10 Fly Fishing Myths Debunked to Make You a Better Fisherman
Fly fishing myths are deeply rooted in tradition and self-righteousness. While it’s true that every angler has his or own style that seems to work like a charm every time, this doesn’t mean that there’s only one correct way to catch the big fish.
10 Fly Fishing Myths Debunked: What Everyone Should Know About the Sport
The truth is that the size of your catch depends on a lot of things: location, weather conditions, fly selection and leader and tippet size are just a few of them. We’ve seen experienced anglers who could do so much better if only they let go of some of the following misconceptions. Let’s take a look at some of the most common fly fishing myths:
1. Fly Fishing Is a Sport for Men
We get it: every time you see a commercial set on a pond or stream, it’s men who cast their lines. But this is just a stereotype. There are plenty of women who enjoy fly fishing and who are very good at it. Women of all ages is the fastest growing demographic in the sport of fly fishing and comprise a good portion of our customer and client base. In fact, it turns out they could actually be better anglers than men.
2. Fly Fishing Is an Expensive Hobby
You’ve often thought about taking up fly fishing, but you’ve been discouraged by what you’ve heard about the cost of the gear. Just like any other sport, fly fishing can be expensive or it could be more than affordable. Our own shop has quality starter equipment that you could buy for less than $150! You don’t need the most expensive rod and reel for your first time on the river, just like you don’t need $1000 running shoes for your first 10K. By the same token, when starting out, we recommend avoiding using old equipment that grandpa loaned you or something you found at a garage sale. The rod, reel and line might be damaged or not synchronized and could make for a tough experience.
3. Fly Fishing Is for Older People
Agin, we get why you may think that. It seems like a sport for people who don’t like to move too much. However, given the stressful lives we all lead, fly fishing is an excellent way for people of all ages to re-acquaint themselves with nature and return to the basics, even if it’s just for the day. From busy C-level execs to kids (who love the movement associated with fly fishing more than the stillness of bait fishing), everyone can have a great time on the river.
4. Shadow Casting Is Something You Have to Master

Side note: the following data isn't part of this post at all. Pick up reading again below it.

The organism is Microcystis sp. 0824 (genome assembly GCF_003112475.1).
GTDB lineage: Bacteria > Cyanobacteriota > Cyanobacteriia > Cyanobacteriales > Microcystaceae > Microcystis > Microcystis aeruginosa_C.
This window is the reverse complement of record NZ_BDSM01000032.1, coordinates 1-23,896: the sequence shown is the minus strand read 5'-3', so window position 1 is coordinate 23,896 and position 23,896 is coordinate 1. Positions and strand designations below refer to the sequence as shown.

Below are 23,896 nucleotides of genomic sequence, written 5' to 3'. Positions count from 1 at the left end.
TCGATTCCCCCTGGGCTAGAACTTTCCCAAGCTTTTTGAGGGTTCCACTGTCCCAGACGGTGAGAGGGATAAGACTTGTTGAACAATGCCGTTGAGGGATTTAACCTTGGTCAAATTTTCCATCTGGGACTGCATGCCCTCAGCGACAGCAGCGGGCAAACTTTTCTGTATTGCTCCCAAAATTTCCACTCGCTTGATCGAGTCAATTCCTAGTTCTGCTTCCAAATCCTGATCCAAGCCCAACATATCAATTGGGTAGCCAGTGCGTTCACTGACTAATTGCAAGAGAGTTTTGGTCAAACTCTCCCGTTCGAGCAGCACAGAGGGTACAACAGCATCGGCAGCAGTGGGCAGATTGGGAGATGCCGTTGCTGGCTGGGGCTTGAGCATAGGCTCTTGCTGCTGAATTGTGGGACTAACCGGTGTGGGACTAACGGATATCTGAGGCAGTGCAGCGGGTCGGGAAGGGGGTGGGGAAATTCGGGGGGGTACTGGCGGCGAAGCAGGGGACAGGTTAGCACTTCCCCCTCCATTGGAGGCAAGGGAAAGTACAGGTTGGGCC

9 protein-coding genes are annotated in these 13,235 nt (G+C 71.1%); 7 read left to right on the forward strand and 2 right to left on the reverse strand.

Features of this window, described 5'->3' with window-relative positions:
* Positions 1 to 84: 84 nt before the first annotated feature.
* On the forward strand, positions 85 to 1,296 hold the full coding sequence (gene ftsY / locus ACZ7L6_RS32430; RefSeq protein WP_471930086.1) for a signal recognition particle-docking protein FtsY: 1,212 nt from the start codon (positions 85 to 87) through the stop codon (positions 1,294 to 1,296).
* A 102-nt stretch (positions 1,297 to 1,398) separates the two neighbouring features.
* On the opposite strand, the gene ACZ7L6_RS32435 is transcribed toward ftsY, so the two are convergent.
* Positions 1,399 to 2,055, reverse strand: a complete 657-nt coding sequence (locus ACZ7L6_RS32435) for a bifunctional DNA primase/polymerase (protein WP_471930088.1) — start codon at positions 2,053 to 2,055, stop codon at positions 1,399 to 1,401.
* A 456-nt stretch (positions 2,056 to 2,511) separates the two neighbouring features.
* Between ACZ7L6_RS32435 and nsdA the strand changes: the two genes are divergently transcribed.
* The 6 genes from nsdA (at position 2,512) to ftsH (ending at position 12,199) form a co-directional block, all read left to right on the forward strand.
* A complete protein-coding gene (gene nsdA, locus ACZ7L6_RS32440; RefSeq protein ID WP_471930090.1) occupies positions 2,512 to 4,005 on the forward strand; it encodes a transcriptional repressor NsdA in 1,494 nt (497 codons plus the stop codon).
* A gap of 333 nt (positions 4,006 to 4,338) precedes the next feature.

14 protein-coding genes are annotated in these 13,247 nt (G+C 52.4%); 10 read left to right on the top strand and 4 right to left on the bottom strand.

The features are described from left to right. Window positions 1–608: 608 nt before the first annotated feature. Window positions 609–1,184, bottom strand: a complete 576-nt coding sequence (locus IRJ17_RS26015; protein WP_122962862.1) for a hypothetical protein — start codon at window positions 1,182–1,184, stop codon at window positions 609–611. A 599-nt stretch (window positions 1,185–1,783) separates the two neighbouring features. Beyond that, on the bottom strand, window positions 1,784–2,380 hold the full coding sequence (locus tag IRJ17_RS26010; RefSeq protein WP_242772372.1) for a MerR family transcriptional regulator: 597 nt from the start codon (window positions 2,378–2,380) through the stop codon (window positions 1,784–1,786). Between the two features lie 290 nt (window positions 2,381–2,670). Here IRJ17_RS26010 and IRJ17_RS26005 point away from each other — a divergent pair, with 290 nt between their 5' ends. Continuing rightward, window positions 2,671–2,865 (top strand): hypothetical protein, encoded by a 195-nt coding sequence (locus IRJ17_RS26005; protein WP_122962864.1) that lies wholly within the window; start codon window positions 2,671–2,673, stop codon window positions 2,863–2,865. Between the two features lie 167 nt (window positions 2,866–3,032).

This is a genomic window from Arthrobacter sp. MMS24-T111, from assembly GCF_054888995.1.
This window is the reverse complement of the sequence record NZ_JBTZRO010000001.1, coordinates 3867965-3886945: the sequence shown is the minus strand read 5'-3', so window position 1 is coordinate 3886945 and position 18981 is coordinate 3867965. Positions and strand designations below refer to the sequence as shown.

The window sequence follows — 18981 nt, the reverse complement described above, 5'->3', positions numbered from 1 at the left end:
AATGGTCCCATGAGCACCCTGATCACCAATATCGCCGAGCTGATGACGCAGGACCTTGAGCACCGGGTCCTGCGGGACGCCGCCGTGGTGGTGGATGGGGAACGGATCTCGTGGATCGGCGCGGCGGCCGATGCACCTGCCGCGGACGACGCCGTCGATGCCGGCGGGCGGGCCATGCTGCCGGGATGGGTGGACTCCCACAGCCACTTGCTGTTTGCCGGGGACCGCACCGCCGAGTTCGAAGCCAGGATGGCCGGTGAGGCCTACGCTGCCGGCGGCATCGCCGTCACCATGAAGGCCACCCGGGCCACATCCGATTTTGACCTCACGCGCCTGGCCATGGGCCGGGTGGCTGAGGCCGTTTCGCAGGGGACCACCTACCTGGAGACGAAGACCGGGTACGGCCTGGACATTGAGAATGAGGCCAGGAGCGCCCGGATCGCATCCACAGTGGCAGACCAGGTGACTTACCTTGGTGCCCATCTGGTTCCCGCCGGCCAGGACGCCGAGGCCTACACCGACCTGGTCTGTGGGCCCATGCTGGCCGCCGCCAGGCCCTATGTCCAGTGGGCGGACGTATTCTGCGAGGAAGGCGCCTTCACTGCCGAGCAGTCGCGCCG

First off, shadow casting is literally a cliché made popular by Hollywood. If you’ve seen Brad Pitt doing this in A River Runs Through It, please remember that this is all it was: a movie! Even if it’s set in Montana, it has nothing to do with actual fly fishing! Don’t expect your fishing guide to teach you how to do it – they’d rather teach you skills that will lead to success.
5. You Need Big Flies to Catch Big Fish
When you say it this way, it makes sense. But practice shows us this couldn’t be further from the truth. Whether you’re fishing in salt or fresh water, the size of the fly rarely matters. What matters most in luring the big fish is presentation. That is putting the fly in the right location on the water in relation to the fish and drifting it naturally with the current. While fly selection is certainly important, the wrong fly properly presented will outperform the right fly poorly presented every time. That’s it!
6. Lures or Bait Help You Catch more Fish than Fly
It’s called fly fishing for a reason, isn’t it? Think about it: the more what you throw on the water looks like something the fish would normally eat, the bigger the chances it will hit the fly. Flies come in all types and varieties. There are some that don’t even closely resemble anything that exists naturally in the fish’s world, and there are others that closely mimic something that exists naturally and the fish feed on.
7. Fly Fishing Is Hard
Yes, there are easier options, but this doesn’t mean you should fall for one of the oldest fly fishing myths. If you only spend two days on the river each year, you’ll probably never master this to perfection. The only “hard” thing about fly fishing is the dedication you need. If you practice constantly, even in your own backyard, with no water around, you will master the moves and get the muscle memory you need to be the king of the river. As with any sport or activity, the angler should improve every time he or she is out on the water; learn new lessons and gain experiences that can be put to use next time out.
8. Trout Bite Best Immediately After Dawn
It’s not the time of day that makes trout bite; it’s the water temperature. The ideal temperature for trout fishing is 52-57 degrees. Hatches of aquatic insects are temperature driven, so the availability of food sources will fluctuate with water temperature.
9. You Need to Know a Lot of Knots
You don’t! In fact, you can get by out on the water with knowing two basic knots. One knot (either a blood knot or surgeon’s knot) is to tie tippet to the leader, and the second knot (most commonly the clinch or improved clinch knot) for tying on the fly. A third knot, the nail knot, is a good one to learn and master too, it may be needed occasionally to tie the leader to the fly line, or connect the fly line and backing on the reel.
10. Fly Fishing Means Fishing on the Surface
No, it doesn’t! The vast majority of a fish’s food is found subsurface. Fishing with flies that emulate the nymphal form of aquatic insects, as well as streamers that mimic baitfish and minnows will greatly increase an angler’s catch rate. You can use floating, slow sink and fast sink fly lines depending on the situation and water being fished.
Be honest, how many of these fly fishing myths have you fallen for? It’s no shame; we’re all here to learn, aren’t we?